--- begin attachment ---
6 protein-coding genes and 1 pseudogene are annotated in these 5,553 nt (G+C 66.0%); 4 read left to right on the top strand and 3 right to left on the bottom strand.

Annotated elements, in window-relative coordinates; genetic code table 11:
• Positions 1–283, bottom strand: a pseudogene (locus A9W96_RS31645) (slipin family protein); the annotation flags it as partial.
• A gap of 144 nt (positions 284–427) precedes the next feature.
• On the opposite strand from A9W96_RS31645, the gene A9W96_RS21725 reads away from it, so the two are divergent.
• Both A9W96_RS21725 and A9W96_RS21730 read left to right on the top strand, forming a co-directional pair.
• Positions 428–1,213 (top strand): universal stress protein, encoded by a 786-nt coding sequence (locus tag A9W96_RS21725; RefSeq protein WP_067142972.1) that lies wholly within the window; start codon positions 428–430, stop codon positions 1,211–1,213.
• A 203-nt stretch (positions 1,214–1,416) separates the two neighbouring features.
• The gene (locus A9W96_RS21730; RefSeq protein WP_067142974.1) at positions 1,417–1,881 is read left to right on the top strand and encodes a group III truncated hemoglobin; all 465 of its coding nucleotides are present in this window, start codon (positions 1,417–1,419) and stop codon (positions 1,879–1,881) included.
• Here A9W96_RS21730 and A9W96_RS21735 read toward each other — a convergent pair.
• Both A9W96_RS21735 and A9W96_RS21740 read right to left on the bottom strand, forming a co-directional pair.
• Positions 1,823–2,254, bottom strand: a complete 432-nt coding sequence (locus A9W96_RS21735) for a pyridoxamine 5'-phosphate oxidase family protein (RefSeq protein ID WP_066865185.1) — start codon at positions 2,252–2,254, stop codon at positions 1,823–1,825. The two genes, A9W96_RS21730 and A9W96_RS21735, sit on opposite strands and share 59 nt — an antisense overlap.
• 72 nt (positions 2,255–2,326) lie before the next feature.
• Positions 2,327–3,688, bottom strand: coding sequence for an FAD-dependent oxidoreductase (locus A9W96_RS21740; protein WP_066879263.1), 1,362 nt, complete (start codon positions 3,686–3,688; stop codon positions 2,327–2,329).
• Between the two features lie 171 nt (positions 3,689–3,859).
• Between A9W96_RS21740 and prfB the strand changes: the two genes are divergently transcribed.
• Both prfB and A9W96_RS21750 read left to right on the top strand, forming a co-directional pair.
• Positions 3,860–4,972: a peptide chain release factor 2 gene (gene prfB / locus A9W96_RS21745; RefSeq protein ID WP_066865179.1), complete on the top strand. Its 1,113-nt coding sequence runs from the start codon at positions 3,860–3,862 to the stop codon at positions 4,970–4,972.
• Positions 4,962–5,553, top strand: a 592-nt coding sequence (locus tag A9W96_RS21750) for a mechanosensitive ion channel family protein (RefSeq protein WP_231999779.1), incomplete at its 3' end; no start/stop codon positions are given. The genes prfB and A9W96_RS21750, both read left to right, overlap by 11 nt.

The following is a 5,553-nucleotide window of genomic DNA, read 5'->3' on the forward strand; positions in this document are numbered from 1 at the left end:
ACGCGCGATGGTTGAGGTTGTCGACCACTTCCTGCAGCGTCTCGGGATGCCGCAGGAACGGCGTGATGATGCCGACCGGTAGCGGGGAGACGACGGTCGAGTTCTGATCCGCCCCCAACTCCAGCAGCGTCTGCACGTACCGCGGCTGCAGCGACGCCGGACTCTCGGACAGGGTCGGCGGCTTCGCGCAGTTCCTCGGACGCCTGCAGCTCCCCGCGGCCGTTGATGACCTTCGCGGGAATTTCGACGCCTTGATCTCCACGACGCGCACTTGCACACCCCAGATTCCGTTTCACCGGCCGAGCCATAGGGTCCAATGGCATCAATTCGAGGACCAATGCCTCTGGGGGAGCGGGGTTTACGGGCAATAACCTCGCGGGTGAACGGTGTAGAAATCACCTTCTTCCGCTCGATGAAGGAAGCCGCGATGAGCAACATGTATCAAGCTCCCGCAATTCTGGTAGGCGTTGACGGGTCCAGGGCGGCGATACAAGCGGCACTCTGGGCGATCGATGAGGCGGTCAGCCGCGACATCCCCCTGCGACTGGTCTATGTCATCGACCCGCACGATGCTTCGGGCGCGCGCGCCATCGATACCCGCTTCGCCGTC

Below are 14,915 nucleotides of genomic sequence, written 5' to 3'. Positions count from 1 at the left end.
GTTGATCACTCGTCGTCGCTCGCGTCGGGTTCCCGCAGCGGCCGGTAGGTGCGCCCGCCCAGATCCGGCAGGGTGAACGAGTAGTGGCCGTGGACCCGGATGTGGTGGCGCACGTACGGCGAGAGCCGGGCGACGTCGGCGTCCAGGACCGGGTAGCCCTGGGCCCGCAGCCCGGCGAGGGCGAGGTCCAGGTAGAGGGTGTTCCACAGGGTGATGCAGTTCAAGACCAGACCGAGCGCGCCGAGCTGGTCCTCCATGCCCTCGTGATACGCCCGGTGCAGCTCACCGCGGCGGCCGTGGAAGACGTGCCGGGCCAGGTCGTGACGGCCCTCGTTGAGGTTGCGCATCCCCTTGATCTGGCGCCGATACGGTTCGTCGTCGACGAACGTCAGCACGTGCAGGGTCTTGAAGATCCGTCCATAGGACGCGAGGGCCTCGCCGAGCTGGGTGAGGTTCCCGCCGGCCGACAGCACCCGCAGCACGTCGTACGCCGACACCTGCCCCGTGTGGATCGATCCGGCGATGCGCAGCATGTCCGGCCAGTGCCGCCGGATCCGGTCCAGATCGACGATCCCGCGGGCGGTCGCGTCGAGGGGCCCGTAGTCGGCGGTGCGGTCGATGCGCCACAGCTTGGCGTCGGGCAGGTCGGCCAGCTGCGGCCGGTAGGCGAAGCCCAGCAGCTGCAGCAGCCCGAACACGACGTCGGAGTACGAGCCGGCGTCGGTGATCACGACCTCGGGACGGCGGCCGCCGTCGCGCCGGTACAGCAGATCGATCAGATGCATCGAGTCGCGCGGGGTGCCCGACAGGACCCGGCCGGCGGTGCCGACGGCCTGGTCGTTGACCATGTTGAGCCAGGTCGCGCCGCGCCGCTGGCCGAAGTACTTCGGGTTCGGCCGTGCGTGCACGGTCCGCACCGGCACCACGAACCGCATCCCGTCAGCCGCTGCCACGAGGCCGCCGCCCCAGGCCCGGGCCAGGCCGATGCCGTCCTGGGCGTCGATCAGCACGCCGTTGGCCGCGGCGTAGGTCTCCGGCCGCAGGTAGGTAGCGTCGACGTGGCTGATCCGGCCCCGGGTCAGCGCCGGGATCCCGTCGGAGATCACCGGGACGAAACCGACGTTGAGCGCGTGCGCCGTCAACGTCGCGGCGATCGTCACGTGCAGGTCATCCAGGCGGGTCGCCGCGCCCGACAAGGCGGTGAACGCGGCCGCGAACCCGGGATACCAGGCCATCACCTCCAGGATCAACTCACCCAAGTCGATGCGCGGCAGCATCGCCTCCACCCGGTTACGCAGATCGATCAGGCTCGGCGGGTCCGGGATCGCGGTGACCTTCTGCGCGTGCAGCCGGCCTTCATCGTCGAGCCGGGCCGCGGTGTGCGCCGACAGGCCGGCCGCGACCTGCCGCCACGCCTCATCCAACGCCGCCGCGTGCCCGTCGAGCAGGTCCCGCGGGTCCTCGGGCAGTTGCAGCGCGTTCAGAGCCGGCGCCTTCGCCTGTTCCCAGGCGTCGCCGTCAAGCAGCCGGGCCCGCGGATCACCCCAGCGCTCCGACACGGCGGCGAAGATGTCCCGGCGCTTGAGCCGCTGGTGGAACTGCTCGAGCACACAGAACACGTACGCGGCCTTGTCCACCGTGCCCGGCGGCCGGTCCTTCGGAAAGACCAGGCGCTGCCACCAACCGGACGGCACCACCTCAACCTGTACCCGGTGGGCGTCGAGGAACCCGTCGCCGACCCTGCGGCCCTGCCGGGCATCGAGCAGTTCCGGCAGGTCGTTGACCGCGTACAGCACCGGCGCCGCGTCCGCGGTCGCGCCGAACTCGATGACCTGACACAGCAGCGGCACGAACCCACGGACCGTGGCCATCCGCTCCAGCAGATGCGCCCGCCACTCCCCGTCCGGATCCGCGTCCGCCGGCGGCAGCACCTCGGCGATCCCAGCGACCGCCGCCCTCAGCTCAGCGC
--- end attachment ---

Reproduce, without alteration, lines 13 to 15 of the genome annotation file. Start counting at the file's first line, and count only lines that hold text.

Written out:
• 72 nt (positions 2,255–2,326) lie before the next feature.
• Positions 2,327–3,688, bottom strand: coding sequence for an FAD-dependent oxidoreductase (locus A9W96_RS21740; protein WP_066879263.1), 1,362 nt, complete (start codon positions 3,686–3,688; stop codon positions 2,327–2,329).
• Between the two features lie 171 nt (positions 3,689–3,859).